Personally, I did not love the Rudolfplatz Christmas market so much, but they served some traditional food that I didn’t find at others, but it just felt cramped to me compared to the Stadtgarten. It’s known as Niklasdorf as it’s theme is the village of St. Nicolas.
Pink Christmas Market / Christmas Avenue
Afterwards, you’ll walk by Christmas Avenue, the LGBT Christmas market in Cologne. All are welcome although you’ll find many themed items here. I think it’s beautiful to see how Cologne has embraced its LGBTQ population! (I did not take good photos here, sorry!)
Market of Angels Christmas Market (Markt der Engel)
My second favorite Cologne Christmas market was the Angel’s Christmas market (Markt der Engel aka Kölner Neumarkt), which is Cologne’s oldest Christmas market. At least for me, I loved the decorations here as they were the most traditional and despite the crowds, the Market of Angels Christmas market still felt walkable.
We ended up getting Christmas ornaments from the Käthe Wohlfahrt booth here, who makes beautiful German Christmas decorations with a bit of flare.
Heumarkt (Heimat der Heizel)
After this, you’ll be walking into the heart of the center of Cologne and where the bulk of the crowds are. It feels like one BIG Christmas market, however, the Alter Markt extends out from Heumarkt.
If you’re looking for the iconic Christmas market shot, this area can be great as you’re surrounded by the beauty of old town Cologne as well as many stalls. However, it was the most cramped out of all the markets that we visited and walking forward after dark felt more like pushing through a crowd at times.
This area had many rides, including the skating rink, as well as the adorable entrance to the Heimat der Heizel (House of the Gnomes.)
A friend considers going skating in Cologne one of her favorite parts of the Christmas market although I found it a bit pricey. (Cue claustrophobia as it got to me near here)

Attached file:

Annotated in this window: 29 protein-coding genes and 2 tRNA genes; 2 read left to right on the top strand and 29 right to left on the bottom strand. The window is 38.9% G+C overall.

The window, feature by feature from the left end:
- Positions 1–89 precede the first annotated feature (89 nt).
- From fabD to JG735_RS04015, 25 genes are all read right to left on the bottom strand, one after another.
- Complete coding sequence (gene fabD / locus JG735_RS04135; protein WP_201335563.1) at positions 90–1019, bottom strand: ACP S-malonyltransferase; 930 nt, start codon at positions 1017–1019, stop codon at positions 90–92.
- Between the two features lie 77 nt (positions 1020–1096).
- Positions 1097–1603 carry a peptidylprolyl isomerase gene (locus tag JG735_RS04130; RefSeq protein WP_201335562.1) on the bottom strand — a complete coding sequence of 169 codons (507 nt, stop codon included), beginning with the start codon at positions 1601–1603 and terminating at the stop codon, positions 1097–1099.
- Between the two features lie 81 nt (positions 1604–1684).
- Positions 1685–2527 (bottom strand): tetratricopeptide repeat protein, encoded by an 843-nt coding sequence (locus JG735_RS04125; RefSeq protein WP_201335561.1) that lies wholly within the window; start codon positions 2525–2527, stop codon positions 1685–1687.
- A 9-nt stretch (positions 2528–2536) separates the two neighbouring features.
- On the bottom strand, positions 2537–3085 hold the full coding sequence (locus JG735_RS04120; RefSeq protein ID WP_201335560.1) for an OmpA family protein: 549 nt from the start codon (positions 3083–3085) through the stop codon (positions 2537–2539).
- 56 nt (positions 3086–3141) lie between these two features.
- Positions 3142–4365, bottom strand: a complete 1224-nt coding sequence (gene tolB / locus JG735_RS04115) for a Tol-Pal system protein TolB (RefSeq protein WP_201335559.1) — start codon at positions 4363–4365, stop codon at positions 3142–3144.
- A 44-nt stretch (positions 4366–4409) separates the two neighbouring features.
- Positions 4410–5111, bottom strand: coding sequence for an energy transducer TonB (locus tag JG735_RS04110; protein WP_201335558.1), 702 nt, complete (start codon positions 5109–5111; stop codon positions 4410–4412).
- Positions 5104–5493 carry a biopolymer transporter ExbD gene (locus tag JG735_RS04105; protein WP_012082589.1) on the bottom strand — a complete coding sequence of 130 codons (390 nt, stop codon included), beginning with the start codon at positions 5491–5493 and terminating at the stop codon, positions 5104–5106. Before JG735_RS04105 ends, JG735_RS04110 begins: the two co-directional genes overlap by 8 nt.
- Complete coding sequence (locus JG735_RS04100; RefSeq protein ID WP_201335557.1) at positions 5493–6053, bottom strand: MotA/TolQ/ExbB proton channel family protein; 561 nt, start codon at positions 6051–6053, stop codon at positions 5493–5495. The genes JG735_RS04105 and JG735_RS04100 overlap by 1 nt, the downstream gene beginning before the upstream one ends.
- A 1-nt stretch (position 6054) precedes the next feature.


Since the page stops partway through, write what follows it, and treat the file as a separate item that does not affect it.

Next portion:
Unrelated note: WHY GNOMES!? aka Why should you be on the look-out for gnome related souvenirs in Cologne? Gnomes (known as Heinzelmännchen) play a large part in the lore of Cologne.
The house gnomes of Cologne were said to do the work of the residents during the night, so after a time, the residents stopped working. There’s a legend that a woman left out peas to force the gnome to slip on a pea, with the hope of seeing one, and the house gnomes left Cologne forever.
The Alter Markt is the Christmas market in Cologne that everyone comes to photograph. The best spot for photographing this beautiful Christmas market in Cologne, which is touristy but manageable, is close enough to the tree, but far enough that you get the lights in the photo.
It’s also a great way to get a photo in without tons of people (it’s impossible). That said, the Kolner Dom (Cologne Cathedral) is not to be missed, and you might get to hear a choir in the church if you’re lucky enough.
If you have extra time, I recommend visiting the Old Market Christmas market in Cologne as early as possible in the morning to do your actual shopping and once at night (to see the lights).
Harbor Christmas Market
Some other things to do in Cologne…
- Don’t miss out on the adorable houses by the fish market.
- Wander around the beautiful alleyways of old town Cologne.
- Admire the Cologne Cathedral inside and out!
- Taste chocolate at the Chocolate museum
For those seeking a less traditional Christmas market experience in Cologne…
Ehrenfeld is a great neighborhood in Cologne. Consider visiting the smaller local Ehrenfelder Weihnachtsmarkt and to also explore a different area of Cologne. You can stay in the center, but it’s nice to unplug away from the craziness of the Christmas markets in Cologne and the crowds.
Instead, visit Ehrenfeld for fantastic local cafes and graffiti, perfect for those seeking an untraditional experience in Cologne. Instead of staying in the centre (where prices were crazily high), I found accommodations in this part of Cologne quite reasonable and I’d recommend staying in Ehrenfeld in Cologne.
This charming neighborhood in Cologne is known for its lighthouse (Helios Leuchtturm) as well as its graffiti. I ended up frequenting the Goldmund LiteraturCafe after discovering it by mistake. This lovely cafe is a bookstore, cafe, and performing space and with fantastic drinks/food. Perfect for brunch, intellectual drinks, or relaxing after a hard day’s work (or shopping).
For cocktails, visit Rubinrot or Nachtigall. For dancing the night away to alternative music, visit Club Bahnhof Ehrenfeld, which is underneath the train station.